ZTE saw its share price plummet in Hong Kong and Shenzhen. Photo: Reuters / Robert Galbraith
ZTE saw its share price plummet in Hong Kong and Shenzhen. Photo: Reuters / Robert Galbraith

Chinese telecom equipment maker ZTE Corp has agreed to pay US$892 million and plead guilty to criminal charges for violating US laws that restrict the sale of American-made technology to Iran and North Korea.

While a guilty plea deals a blow to ZTE’s reputation, the resolution could lift some uncertainty for a company that relies on US suppliers for 25% to 30% of its components.

A five-year investigation found ZTE conspired to evade US embargoes by buying US components, incorporating them into ZTE equipment and illegally shipping them to Iran.

In addition, it was charged in connection with 283 shipments of telecommunications equipment to North Korea.

“ZTE Corporation not only violated export controls that keep sensitive American technology out of the hands of hostile regimes like Iran’s, they lied … about their illegal acts,” US Attorney General Jeff Sessions said in a statement.

ZTE agreed to plead guilty to conspiring to violate the International Emergency Economic Powers Act, obstruction of justice for an elaborate cover-up, and making a material false statement for claims it was complying with regulations

The investigation, spearheaded by the US Department of Commerce, followed reports by Reuters in 2012 that ZTE had signed contracts to ship millions of dollars worth of hardware and software from some of the best-known US technology companies to Iran’s largest telecoms carrier.

The Justice Department noted one Reuters article in its statement announcing the plea deal on Tuesday.

“ZTE acknowledges the mistakes it made, takes responsibility for them, and remains committed to positive change in the company,” ZTE Chief Executive Zhao Xianming said in a statement.

The company’s guilty pleas, which must be approved by a judge, will take place in US District Court in Texas. The Shenzhen-based company has a US subsidiary in Richardson, Texas.

In March 2016, ZTE was placed on a list of entities that US firm could not supply without a license. ZTE acted contrary to US national security or foreign policy interests, the Commerce Department said at the time.

Commerce authorities will recommend that ZTE be removed from that list if the company lives up to its deal and a court approves its agreement with the Justice Department.

ZTE warned last month the penalties could impact its results. The company has a market capitalization of about 60 billion yuan (US$8.7 billion), according to Thomson Reuters data.

It has continued to do business with US suppliers under a temporary general license that was extended several times, with the latest reprieve expiring March 29.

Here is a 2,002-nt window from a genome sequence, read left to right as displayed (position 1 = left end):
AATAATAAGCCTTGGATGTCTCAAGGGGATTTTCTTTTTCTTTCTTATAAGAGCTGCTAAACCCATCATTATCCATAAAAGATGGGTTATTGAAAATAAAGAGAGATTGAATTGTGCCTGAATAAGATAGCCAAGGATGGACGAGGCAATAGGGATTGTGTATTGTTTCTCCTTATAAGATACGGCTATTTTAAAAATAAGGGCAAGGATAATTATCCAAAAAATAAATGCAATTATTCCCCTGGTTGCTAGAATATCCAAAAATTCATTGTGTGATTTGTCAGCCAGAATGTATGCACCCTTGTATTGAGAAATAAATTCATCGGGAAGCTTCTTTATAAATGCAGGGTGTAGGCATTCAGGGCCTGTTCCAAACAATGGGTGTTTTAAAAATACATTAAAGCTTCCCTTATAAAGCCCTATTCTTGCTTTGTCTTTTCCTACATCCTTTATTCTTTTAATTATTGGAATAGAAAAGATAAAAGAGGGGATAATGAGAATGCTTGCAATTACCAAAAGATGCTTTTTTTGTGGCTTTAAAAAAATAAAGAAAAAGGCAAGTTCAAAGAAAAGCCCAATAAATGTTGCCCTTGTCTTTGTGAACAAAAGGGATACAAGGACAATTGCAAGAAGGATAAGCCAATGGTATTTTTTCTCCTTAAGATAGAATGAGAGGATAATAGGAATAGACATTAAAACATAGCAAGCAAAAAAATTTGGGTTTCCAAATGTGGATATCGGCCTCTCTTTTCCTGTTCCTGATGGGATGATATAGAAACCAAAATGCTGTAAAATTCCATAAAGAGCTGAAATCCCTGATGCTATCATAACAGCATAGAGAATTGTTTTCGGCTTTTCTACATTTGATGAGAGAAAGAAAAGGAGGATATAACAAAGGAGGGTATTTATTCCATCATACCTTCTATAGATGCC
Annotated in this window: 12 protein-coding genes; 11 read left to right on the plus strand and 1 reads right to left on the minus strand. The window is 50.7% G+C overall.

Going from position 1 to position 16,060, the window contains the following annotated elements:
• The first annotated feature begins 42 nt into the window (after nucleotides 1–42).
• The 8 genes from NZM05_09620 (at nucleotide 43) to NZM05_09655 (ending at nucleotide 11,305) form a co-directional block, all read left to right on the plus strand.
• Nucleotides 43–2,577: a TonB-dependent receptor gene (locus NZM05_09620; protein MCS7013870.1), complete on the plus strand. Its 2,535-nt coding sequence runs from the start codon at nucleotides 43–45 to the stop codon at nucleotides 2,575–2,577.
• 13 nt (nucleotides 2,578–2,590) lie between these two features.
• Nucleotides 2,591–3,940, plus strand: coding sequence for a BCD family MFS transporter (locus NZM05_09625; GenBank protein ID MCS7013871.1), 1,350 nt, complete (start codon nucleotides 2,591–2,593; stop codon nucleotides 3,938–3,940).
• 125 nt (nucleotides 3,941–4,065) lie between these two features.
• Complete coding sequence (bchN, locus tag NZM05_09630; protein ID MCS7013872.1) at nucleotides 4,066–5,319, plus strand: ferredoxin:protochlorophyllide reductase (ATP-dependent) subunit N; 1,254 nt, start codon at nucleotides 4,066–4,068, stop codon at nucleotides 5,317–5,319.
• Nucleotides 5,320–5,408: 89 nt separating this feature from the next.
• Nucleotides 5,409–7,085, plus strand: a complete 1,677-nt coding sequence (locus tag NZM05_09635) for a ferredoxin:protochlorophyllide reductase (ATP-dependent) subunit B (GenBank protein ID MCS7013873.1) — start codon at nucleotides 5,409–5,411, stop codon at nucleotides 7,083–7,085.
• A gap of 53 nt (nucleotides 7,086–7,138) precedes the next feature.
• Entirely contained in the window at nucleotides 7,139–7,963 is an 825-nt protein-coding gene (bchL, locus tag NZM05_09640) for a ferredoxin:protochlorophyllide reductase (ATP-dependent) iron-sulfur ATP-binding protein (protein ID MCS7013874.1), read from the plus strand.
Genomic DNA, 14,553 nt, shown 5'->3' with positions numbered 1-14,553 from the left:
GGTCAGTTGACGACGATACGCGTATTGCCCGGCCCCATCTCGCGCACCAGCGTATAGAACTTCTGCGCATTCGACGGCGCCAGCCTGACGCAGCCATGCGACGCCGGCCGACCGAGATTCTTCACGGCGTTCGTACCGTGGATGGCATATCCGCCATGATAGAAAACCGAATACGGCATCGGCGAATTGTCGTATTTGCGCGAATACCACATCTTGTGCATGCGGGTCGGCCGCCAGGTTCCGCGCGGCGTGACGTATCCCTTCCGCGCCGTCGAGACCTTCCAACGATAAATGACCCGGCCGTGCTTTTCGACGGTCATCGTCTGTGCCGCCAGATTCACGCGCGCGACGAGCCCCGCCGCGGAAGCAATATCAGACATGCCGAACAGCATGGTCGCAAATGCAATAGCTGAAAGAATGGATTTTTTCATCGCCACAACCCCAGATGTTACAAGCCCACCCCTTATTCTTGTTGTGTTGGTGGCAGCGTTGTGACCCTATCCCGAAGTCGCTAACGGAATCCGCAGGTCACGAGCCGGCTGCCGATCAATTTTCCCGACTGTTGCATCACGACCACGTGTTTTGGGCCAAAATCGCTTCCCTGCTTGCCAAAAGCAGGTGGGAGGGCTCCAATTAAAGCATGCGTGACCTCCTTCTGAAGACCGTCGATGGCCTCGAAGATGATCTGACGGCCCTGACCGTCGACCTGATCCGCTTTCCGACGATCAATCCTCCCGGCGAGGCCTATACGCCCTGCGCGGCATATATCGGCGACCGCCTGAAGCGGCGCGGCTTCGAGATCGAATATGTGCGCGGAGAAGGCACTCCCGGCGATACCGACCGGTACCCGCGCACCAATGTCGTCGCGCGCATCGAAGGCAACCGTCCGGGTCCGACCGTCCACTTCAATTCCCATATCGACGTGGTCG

ZTE purchases about US$2.6 billion worth of components a year from US technology companies, according to a company spokesman. Qualcomm, Microsoft and Intel are among its suppliers.

Items shipped in violation of US export laws included routers, microprocessors and servers controlled under export regulations.

Authorities said executives at ZTE approved the scheme to prevent disclosure of the sales. The scheme included a data team that destroyed or sanitized materials involving ZTE’s Iran business after March 2012.

“Despite ZTE’s repeated attempts to thwart the investigation, the dogged determination of investigators uncovered damning evidence,” said Douglas Hassebrock, director of the Commerce Department office that led the investigation.

Last year, Commerce released internal documents showing senior ZTE executives instructing the company to carry out a project for dodging export controls in Iran, North Korea, Syria, Sudan and Cuba.

ZTE replaced executives allegedly involved, including naming a new president. Last month, it announced that Shi Lirong, who stepped down as president in April, resigned as a non-executive director.

The company on Tuesday agreed to a seven-year suspended denial of export privileges, which could be activated if there are further violations. A denial order would bar the receipt of US origin goods and technology.

The denial order is key to keeping ZTE in line, said Eric Hirschhorn, former Under Secretary at the Commerce Department, who was involved in the investigation.

“If the suspension is removed, they’ll probably be put out of business,” he said.

ZTE also agreed to three years of probation, a compliance and ethics program, and a corporate monitor.

The settlement includes a US$661 million penalty to the Commerce Department; US$430 million in combined criminal fines and forfeiture; and US$101 million paid to the Treasury’s Office of Foreign Assets Control (Ofac). The action marks Ofac’s largest settlement with a non-financial entity.

ZTE also agreed to an additional penalty of US$300 million to the US Commerce Department that will be suspended during a seven-year term on the condition the company complies with requirements in the agreement.

In addition to being one of the world’s biggest telecommunications gear makers, ZTE is the No 4 smartphone vendor in the United States, selling handset devices to American mobile carriers AT&T, T-Mobile US and Sprint Corp.